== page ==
m = 3; % Parameter m.

x = [x0, f(x0)]; % Vector of iterates x.
g = f(x) - x; % Vector of residuals.

G_k = g(2) - g(1); % Matrix of increments in residuals.
X_k = x(2) - x(1); % Matrix of increments in x.

k = 2;
while k < k_max && abs(g(k)) > tol_res
    m_k = min(k, m);
    % Solve the optimization problem by QR decomposition.
    [Q, R] = qr(G_k);
    gamma_k = R \ (Q' * g(k));
    % Compute new iterate and new residual.
    x(k + 1) = x(k) + g(k) - (X_k + G_k) * gamma_k;
    g(k + 1) = f(x(k + 1)) - x(k + 1);
    % Update increment matrices with new elements.
    X_k = [X_k, x(k + 1) - x(k)];
    G_k = [G_k, g(k + 1) - g(k)];
    n = size(X_k, 2);
    if n > m_k
        X_k = X_k(:, n - m_k + 1:end);
        G_k = G_k(:, n - m_k + 1:end);
    k = k + 1;

% Prints result: Computed fixed point 2.013444 after 9 iterations
fprintf("Computed fixed point %f after %d iterations\n", x(end), k);

See also[edit]


  1. ^ This formulation is not the same as given by the original author;[1] it is an equivalent, more explicit formulation given by Walker and Ni.[3]


  1. ^ a b c d Anderson, Donald G. (October 1965). "Iterative Procedures for Nonlinear Integral Equations". Journal of the ACM. 12 (4): 547–560. doi:10.1145/321296.321305.
  2. ^ a b c d Quarteroni, Alfio; Sacco, Riccardo; Saleri, Fausto. Numerical mathematics (2nd ed.). Springer. ISBN 978-3-540-49809-4.
  3. ^ a b c d e f g h i j k l m n Walker, Homer F.; Ni, Peng (January 2011). "Anderson Acceleration for Fixed-Point Iterations". SIAM Journal on Numerical Analysis. 49 (4): 1715–1735. doi:10.1137/10078356X.
  4. ^ a b c d e f g h Fang, Haw-ren; Saad, Yousef (March 2009). "Two classes of multisecant methods for nonlinear acceleration". Numerical Linear Algebra with Applications. 16 (3): 197–221. doi:10.1002/nla.617.
  5. ^ Evans, Claire; Pollock, Sara; Rebholz, Leo G.; Xiao, Mengying (20 February 2020). "A Proof That Anderson Acceleration Improves the Convergence Rate in Linearly Converging Fixed-Point Methods (But Not in Those Converging Quadratically)". SIAM Journal on Numerical Analysis. 58 (1): 788–810. arXiv:1810.08455. doi:10.1137/19M1245384.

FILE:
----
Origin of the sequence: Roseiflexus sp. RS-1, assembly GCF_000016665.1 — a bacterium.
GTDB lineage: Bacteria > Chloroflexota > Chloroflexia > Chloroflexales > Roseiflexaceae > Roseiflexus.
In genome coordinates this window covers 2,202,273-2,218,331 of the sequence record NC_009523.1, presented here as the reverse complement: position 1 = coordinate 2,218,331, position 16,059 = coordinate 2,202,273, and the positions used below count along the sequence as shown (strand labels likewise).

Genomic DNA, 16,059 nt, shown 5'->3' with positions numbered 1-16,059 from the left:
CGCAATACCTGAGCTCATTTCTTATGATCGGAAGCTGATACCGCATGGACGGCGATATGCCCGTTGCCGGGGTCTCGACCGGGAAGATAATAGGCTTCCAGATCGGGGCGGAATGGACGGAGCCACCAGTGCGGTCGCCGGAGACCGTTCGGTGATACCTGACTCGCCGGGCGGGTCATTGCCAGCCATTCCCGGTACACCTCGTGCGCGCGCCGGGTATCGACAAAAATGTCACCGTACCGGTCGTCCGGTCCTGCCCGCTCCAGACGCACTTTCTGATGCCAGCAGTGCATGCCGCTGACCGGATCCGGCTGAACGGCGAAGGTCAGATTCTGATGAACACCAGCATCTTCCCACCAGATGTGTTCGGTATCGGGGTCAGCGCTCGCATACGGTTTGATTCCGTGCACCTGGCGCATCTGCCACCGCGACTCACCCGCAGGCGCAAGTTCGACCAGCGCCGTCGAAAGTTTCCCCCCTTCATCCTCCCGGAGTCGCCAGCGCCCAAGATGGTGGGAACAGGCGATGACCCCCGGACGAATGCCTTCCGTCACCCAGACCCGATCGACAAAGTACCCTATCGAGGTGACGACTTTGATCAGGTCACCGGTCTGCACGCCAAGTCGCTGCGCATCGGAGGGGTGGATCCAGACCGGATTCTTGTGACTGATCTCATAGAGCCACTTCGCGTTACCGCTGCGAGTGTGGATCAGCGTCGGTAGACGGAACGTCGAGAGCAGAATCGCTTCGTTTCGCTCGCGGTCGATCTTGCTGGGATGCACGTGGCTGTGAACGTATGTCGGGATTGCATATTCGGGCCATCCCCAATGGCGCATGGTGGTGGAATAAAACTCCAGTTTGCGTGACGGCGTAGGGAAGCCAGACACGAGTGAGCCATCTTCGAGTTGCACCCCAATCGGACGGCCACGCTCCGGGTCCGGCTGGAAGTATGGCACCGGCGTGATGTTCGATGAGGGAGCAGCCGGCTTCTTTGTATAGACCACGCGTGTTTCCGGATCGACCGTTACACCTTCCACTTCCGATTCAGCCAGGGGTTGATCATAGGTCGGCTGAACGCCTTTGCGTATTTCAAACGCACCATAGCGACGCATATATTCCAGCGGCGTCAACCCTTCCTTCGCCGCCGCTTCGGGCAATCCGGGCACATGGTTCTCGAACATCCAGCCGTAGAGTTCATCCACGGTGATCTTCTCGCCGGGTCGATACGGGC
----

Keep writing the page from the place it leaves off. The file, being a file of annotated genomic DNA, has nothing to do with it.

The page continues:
6. ^ Eyert, V. (March 1996). "A Comparative Study on Methods for Convergence Acceleration of Iterative Vector Sequences". Journal of Computational Physics. 124 (2): 271–285. doi:10.1006/jcph.1996.0059.
  7. ^ Broyden, C. G. (1965). "A class of methods for solving nonlinear simultaneous equations". Mathematics of Computation. 19 (92): 577–577. doi:10.1090/S0025-5718-1965-0198670-6.
  8. ^ Ni, Peng (November 2009). Anderson Acceleration of Fixed-point Iteration with Applications to Electronic Structure Computations (PhD).
  9. ^ a b Oosterlee, C. W.; Washio, T. (January 2000). "Krylov Subspace Acceleration of Nonlinear Multigrid with Application to Recirculating Flows". SIAM Journal on Scientific Computing. 21 (5): 1670–1690. doi:10.1137/S1064827598338093.
  10. ^ Pulay, Péter (July 1980). "Convergence acceleration of iterative sequences. the case of scf iteration". Chemical Physics Letters. 73 (2): 393–398. doi:10.1016/0009-2614(80)80396-4.
  11. ^ Pulay, P. (1982). "ImprovedSCF convergence acceleration". Journal of Computational Chemistry. 3 (4): 556–560. doi:10.1002/jcc.540030413.
  12. ^ Carlson, Neil N.; Miller, Keith (May 1998). "Design and Application of a Gradient-Weighted Moving Finite Element Code I: in One Dimension". SIAM Journal on Scientific Computing. 19 (3): 728–765. doi:10.1137/S106482759426955X.
  13. ^ Miller, Keith (November 2005). "Nonlinear Krylov and moving nodes in the method of lines". Journal of Computational and Applied Mathematics. 183 (2): 275–287. doi:10.1016/
  14. ^ Daniel, J. W.; Gragg, W. B.; Kaufman, L.; Stewart, G. W. (October 1976). "Reorthogonalization and stable algorithms for updating the Gram-Schmidt $QR$ factorization". Mathematics of Computation. 30 (136): 772–772. doi:10.1090/S0025-5718-1976-0431641-8.